Along the way, the Court majority, via Justice Kennedy, writes (citations omitted):
To incarcerate, society takes from prisoners the means to provide for their own needs. Prisoners are dependent on the State for food, clothing, and necessary medical care. A prison’s failure to provide sustenance for inmates ‘may actually produce physical ‘torture or a lingering death.’’ Just as a prisoner may starve if not fed, he or she may suffer or die if not provided adequate medical care. A prison that deprives prisoners of basic sustenance, including adequate medical care, is incompatible with the concept of human dignity and has no place in civilized society.I’ve said before that if we, as a society, want to lock up more people than other places on the planet, we’ve got to pay for it. The citizens of California could have avoided this result years ago (the cases have been pending for decades) by either (a) concluding that they were locking up too many people and reviewing their penal law accordingly or (b) pull their heads out of their assess and pay to build more, bigger, and better prisons to hold these people.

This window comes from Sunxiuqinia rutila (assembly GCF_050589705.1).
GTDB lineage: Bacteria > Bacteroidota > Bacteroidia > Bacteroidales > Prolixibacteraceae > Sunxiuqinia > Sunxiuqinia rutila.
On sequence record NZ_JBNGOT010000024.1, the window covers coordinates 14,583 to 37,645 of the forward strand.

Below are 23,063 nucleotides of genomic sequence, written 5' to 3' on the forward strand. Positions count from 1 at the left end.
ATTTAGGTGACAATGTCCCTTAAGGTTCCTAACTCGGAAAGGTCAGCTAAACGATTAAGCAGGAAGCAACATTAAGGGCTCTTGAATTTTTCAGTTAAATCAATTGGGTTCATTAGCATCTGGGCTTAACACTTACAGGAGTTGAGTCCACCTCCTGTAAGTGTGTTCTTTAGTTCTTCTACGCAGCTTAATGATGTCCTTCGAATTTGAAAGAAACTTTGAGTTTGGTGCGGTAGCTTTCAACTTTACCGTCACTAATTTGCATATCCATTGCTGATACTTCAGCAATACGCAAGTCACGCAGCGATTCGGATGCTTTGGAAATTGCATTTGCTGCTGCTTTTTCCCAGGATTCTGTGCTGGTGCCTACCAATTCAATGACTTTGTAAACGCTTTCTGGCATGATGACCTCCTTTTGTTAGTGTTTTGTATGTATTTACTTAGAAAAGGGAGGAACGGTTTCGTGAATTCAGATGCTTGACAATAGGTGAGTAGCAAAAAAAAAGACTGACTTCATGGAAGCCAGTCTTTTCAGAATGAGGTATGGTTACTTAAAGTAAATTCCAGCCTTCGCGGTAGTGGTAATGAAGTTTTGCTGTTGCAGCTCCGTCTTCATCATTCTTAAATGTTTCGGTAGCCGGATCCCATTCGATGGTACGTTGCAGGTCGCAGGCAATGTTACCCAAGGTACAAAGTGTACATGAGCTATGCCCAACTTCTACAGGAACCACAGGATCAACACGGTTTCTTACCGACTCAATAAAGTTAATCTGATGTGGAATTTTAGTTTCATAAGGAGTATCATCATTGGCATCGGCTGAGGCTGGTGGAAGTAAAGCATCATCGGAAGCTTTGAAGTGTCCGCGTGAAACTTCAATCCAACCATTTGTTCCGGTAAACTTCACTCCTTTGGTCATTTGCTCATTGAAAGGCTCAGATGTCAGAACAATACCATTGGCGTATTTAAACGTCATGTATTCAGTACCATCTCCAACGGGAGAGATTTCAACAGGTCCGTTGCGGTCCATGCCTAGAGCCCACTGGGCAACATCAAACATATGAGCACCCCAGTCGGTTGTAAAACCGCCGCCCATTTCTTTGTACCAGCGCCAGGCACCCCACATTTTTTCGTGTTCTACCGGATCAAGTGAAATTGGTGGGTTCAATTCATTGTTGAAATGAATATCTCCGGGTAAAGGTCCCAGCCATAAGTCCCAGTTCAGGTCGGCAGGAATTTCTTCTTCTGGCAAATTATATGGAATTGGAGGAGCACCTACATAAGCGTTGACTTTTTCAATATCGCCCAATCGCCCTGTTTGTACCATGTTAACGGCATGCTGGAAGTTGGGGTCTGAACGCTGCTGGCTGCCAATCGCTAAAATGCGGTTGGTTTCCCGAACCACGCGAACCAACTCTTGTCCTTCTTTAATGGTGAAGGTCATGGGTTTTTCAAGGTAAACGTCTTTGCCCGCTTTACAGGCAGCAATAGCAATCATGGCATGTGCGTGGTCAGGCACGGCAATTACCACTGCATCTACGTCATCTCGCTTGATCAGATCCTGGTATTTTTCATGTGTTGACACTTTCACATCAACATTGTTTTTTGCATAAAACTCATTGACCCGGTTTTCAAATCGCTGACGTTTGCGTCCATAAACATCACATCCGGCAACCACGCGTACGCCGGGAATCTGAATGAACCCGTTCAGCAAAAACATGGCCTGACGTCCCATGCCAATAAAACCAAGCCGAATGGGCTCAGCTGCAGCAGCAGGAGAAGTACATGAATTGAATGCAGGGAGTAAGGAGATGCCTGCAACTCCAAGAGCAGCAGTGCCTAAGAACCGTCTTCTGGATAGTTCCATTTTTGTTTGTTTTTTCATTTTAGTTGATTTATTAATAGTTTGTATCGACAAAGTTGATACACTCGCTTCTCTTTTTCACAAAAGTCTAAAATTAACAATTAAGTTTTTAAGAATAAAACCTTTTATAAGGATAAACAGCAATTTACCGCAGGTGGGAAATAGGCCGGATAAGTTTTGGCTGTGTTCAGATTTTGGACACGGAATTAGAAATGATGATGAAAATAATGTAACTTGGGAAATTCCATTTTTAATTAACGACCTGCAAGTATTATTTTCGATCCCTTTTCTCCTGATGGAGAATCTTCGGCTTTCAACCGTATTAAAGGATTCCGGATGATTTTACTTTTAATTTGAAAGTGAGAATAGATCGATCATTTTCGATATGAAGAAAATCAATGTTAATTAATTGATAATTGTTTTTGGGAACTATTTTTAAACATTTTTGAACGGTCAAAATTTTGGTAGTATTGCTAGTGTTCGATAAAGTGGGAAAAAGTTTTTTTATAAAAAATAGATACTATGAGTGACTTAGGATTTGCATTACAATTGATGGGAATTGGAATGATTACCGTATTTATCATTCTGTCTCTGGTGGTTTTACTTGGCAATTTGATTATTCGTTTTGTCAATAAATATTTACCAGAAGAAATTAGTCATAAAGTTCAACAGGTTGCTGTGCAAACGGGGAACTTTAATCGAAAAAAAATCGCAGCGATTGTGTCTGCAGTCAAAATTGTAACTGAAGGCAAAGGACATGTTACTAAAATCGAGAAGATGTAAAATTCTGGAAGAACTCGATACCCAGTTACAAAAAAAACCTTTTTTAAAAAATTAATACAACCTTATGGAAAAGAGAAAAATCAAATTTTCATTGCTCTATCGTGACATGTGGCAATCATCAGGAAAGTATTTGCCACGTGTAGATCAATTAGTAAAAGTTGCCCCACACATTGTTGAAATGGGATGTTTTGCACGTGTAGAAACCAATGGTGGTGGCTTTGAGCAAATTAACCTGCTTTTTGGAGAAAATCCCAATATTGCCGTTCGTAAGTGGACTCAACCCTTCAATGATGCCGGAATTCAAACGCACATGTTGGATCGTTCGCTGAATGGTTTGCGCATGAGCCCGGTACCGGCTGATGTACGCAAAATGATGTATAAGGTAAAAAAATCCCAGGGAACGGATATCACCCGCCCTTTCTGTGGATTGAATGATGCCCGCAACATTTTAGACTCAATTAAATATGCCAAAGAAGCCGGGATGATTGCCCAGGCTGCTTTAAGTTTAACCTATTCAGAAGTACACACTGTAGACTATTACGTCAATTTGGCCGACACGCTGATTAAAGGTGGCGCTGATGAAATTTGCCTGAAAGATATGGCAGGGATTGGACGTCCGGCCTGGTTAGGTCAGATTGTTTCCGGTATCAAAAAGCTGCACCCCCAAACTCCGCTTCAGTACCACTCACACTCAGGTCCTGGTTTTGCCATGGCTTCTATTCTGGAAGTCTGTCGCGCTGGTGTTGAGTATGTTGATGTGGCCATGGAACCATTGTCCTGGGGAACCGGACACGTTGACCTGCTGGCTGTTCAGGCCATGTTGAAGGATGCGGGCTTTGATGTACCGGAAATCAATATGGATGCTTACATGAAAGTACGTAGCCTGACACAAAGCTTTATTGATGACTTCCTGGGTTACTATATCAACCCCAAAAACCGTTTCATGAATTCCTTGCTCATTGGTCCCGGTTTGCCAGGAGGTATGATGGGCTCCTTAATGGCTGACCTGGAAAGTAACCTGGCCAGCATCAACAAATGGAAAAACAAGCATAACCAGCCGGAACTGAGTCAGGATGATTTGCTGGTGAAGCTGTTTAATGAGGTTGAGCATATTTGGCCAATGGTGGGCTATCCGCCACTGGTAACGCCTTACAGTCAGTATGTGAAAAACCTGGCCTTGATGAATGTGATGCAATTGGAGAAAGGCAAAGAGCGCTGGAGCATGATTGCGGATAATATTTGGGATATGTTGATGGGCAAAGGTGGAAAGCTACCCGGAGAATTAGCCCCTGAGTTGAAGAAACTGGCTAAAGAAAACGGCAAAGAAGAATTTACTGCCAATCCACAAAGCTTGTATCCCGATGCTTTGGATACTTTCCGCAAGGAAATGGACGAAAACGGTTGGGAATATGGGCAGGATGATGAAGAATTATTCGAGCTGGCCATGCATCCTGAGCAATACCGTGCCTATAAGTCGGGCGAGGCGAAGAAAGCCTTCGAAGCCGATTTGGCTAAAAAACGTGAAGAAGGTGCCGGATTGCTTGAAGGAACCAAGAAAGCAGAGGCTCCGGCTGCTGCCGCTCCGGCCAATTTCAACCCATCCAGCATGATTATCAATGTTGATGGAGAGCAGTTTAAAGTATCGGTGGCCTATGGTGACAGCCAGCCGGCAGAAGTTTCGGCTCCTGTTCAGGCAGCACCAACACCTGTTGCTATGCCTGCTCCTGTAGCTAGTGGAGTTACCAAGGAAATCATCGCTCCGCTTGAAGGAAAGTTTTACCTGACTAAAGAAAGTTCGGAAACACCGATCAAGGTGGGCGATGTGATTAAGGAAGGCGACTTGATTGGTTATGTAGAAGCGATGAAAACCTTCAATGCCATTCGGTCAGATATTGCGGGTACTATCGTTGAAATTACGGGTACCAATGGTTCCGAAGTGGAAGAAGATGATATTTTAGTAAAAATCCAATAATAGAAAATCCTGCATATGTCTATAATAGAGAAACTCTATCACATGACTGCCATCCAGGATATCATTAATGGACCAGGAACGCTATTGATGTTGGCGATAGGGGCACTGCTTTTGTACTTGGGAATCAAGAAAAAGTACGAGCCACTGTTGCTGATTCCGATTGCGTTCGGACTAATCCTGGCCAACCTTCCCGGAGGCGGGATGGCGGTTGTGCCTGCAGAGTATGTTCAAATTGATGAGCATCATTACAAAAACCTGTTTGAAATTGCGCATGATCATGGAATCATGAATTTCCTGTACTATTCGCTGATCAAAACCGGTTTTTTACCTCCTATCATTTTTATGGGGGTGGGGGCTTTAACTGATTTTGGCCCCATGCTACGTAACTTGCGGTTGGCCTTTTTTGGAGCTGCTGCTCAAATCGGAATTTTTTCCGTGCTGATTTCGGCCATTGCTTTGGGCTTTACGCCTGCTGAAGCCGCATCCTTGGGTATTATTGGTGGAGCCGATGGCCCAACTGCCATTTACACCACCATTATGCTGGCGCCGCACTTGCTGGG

A human being locked in a cage because he’s done wrong (or not, given the continued ludicrousness of the War on Drugs) is still a human being. If you’re going to keep him from getting fed, sheltered, and cared for on his own, you’ve got to step up and provide. It’s that simple.